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Common Sense Police Review
by Douglas Perez
Temple University Press, 1995
Paper: 978-1-56639-336-2 | Cloth: 978-1-56639-132-0
Library of Congress Classification HV8141.P36 1994
Dewey Decimal Classification 363.23

"This book provides knowledge that will be useful to city governments, civil rights organizations, community leaders, clergy, civilian review board advocates, as well as police chiefs and unions. It sheds considerable light on an important issue...[and] makes clear that there are wide ranging variations among departments in policies, accepted practices, management control of the use of force, and accountability of supervisors and officers who use excessive force."

--Patrick V. Murphy, Director, Police Policy Board of the U.S. Conference of Mayors

Common Sense about Police Review is the first comparative study to consider both civilian and internal police review processes. Using survey research of police attitudes and citizen complaints compiled over fifteen years from police departments across the nation, Douglas W. Perez analyzes past and current review systems as a way to develop criteria for comparing three archetypal systems of police review: internal, external (civilian), and hybrid forms of the two.

High media visibility of several events--the 1988 police riot in New York City's Tompkins Square, the 1991 videotaped beating of Rodney King, and the 1992 beating death of Malice Green by Detroit police detectives--has brought police review back into the public arena; not since civil rights demonstrators clashed with police in the 1960s has officer accountability been so hotly debated.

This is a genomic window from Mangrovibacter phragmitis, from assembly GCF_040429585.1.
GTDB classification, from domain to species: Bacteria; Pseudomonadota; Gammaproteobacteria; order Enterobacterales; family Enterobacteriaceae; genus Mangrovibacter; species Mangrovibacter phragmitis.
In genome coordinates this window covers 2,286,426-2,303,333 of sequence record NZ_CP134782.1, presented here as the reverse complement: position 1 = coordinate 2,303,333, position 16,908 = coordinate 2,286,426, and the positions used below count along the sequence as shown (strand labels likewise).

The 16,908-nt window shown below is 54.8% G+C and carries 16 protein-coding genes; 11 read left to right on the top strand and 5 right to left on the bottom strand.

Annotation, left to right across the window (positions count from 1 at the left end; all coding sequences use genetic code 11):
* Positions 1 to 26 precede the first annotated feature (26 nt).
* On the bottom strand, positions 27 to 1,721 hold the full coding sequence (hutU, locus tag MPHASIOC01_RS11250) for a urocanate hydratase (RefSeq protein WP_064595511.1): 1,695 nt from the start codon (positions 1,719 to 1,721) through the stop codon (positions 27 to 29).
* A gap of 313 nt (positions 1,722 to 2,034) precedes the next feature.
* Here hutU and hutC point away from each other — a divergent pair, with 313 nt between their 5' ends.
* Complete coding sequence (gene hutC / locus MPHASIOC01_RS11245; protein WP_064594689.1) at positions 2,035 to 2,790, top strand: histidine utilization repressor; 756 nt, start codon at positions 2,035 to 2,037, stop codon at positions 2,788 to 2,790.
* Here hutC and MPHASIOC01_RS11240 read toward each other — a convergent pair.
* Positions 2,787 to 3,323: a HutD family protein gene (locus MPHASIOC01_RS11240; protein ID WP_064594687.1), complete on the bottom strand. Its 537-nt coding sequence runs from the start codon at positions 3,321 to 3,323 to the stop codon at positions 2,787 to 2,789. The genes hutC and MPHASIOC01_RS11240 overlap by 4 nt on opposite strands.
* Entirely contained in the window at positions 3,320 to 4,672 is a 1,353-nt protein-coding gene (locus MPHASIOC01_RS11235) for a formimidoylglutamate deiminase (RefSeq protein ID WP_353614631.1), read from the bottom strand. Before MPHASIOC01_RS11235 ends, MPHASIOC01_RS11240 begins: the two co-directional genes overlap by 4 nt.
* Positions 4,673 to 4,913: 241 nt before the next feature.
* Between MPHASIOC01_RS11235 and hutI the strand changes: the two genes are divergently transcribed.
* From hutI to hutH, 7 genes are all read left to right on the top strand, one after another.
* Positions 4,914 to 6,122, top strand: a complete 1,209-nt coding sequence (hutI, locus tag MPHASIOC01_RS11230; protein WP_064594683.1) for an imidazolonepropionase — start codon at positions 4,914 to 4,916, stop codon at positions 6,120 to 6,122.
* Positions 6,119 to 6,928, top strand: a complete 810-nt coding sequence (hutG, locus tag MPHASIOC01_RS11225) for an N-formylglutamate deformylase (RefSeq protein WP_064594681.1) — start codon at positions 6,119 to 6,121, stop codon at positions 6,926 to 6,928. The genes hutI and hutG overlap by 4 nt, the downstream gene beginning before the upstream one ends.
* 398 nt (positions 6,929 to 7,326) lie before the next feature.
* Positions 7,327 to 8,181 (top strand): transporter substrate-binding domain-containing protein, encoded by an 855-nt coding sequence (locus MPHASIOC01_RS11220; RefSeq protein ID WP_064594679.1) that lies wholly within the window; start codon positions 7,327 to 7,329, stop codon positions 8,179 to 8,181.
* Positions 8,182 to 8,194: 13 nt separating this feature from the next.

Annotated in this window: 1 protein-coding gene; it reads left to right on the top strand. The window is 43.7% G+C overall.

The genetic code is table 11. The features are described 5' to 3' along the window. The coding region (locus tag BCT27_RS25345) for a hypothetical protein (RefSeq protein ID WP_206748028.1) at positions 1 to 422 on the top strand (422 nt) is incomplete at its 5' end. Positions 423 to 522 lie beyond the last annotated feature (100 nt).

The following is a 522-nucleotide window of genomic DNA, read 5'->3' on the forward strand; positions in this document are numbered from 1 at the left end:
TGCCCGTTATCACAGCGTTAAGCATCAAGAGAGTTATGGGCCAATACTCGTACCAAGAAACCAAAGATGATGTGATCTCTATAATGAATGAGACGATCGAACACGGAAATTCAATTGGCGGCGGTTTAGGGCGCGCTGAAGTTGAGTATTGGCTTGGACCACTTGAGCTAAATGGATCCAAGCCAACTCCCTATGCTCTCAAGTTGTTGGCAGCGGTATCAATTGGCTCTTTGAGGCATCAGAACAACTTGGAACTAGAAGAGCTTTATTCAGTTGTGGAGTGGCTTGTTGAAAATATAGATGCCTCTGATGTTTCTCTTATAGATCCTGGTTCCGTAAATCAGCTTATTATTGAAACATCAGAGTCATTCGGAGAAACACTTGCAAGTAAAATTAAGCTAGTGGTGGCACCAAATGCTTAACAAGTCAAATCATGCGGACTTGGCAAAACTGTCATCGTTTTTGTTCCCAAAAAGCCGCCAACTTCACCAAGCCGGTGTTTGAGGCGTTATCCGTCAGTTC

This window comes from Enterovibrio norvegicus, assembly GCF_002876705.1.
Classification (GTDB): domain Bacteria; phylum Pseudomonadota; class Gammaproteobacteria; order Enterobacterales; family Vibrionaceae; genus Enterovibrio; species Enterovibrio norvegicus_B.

Crucial to any monitoring system are guidelines, which Perez stresses must insist on rigorous investigations of alleged police abuses, outline strict limitations of police action, strive to bridge gaps between police officers and citizens, and exonerate officers who are found to have acted properly and legally. With these standards, the author asserts, a balance between self-sanctioning and enforced regulation can be achieved. Examining fairness, objectivity, and thoroughness in review systems throughout the country, Perez offers a model for the "ideal" police review system. Included are valuable discussions of both the causes of police attitudes and behavior and the misconceptions and expectations that can contribute to a pervasive public image of police malpractice. Perez provides helpful reflections on the role of politicians and administrators in implementing and maintaining police accountability.

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